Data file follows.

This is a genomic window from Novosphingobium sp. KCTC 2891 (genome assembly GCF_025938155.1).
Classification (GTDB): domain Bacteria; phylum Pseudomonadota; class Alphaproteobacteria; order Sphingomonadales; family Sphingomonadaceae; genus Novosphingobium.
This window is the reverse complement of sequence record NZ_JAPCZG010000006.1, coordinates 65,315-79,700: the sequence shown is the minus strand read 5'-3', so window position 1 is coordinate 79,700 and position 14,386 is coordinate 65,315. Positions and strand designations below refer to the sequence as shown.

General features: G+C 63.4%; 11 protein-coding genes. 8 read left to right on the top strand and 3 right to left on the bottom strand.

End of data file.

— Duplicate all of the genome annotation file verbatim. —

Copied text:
This is a genomic window from Novosphingobium sp. KCTC 2891 (genome assembly GCF_025938155.1).
Classification (GTDB): domain Bacteria; phylum Pseudomonadota; class Alphaproteobacteria; order Sphingomonadales; family Sphingomonadaceae; genus Novosphingobium.
This window is the reverse complement of sequence record NZ_JAPCZG010000006.1, coordinates 65,315-79,700: the sequence shown is the minus strand read 5'-3', so window position 1 is coordinate 79,700 and position 14,386 is coordinate 65,315. Positions and strand designations below refer to the sequence as shown.

General features: G+C 63.4%; 11 protein-coding genes. 8 read left to right on the top strand and 3 right to left on the bottom strand.